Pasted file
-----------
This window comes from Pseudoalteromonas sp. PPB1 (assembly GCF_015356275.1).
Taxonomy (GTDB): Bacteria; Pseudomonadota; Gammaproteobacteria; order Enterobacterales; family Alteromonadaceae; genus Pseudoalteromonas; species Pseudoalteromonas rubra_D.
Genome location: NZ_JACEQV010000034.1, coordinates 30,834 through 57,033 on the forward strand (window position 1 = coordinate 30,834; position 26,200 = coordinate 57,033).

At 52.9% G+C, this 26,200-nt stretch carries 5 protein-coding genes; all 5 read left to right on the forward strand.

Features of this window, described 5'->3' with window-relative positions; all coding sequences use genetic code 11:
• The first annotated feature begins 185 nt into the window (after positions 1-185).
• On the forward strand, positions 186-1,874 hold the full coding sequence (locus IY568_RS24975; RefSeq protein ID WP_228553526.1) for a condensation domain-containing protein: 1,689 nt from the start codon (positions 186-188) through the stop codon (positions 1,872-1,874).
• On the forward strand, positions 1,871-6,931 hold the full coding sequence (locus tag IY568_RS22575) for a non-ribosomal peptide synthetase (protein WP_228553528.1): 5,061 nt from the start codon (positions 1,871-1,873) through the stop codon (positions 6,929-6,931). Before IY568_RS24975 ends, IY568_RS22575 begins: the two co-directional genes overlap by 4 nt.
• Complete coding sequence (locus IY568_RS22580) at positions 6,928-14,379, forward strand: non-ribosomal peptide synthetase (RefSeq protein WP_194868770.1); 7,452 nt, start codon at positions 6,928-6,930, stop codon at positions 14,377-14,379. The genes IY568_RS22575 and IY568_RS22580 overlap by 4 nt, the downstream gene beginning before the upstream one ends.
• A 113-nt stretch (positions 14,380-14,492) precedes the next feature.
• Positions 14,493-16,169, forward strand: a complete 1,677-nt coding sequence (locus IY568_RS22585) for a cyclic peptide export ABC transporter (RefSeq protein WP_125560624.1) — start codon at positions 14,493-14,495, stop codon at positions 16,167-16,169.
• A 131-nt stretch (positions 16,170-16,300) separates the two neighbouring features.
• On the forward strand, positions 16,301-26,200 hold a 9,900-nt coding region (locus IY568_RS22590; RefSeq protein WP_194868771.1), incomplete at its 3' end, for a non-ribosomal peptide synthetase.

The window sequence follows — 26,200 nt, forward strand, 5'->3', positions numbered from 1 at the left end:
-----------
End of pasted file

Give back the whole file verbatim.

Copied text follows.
This window comes from Pseudoalteromonas sp. PPB1 (assembly GCF_015356275.1).
Taxonomy (GTDB): Bacteria; Pseudomonadota; Gammaproteobacteria; order Enterobacterales; family Alteromonadaceae; genus Pseudoalteromonas; species Pseudoalteromonas rubra_D.
Genome location: NZ_JACEQV010000034.1, coordinates 30,834 through 57,033 on the forward strand (window position 1 = coordinate 30,834; position 26,200 = coordinate 57,033).

At 52.9% G+C, this 26,200-nt stretch carries 5 protein-coding genes; all 5 read left to right on the forward strand.

Features of this window, described 5'->3' with window-relative positions; all coding sequences use genetic code 11:
• The first annotated feature begins 185 nt into the window (after positions 1-185).
• On the forward strand, positions 186-1,874 hold the full coding sequence (locus IY568_RS24975; RefSeq protein ID WP_228553526.1) for a condensation domain-containing protein: 1,689 nt from the start codon (positions 186-188) through the stop codon (positions 1,872-1,874).
• On the forward strand, positions 1,871-6,931 hold the full coding sequence (locus tag IY568_RS22575) for a non-ribosomal peptide synthetase (protein WP_228553528.1): 5,061 nt from the start codon (positions 1,871-1,873) through the stop codon (positions 6,929-6,931). Before IY568_RS24975 ends, IY568_RS22575 begins: the two co-directional genes overlap by 4 nt.
• Complete coding sequence (locus IY568_RS22580) at positions 6,928-14,379, forward strand: non-ribosomal peptide synthetase (RefSeq protein WP_194868770.1); 7,452 nt, start codon at positions 6,928-6,930, stop codon at positions 14,377-14,379. The genes IY568_RS22575 and IY568_RS22580 overlap by 4 nt, the downstream gene beginning before the upstream one ends.
• A 113-nt stretch (positions 14,380-14,492) precedes the next feature.
• Positions 14,493-16,169, forward strand: a complete 1,677-nt coding sequence (locus IY568_RS22585) for a cyclic peptide export ABC transporter (RefSeq protein WP_125560624.1) — start codon at positions 14,493-14,495, stop codon at positions 16,167-16,169.
• A 131-nt stretch (positions 16,170-16,300) separates the two neighbouring features.
• On the forward strand, positions 16,301-26,200 hold a 9,900-nt coding region (locus IY568_RS22590; RefSeq protein WP_194868771.1), incomplete at its 3' end, for a non-ribosomal peptide synthetase.

The window sequence follows — 26,200 nt, forward strand, 5'->3', positions numbered from 1 at the left end: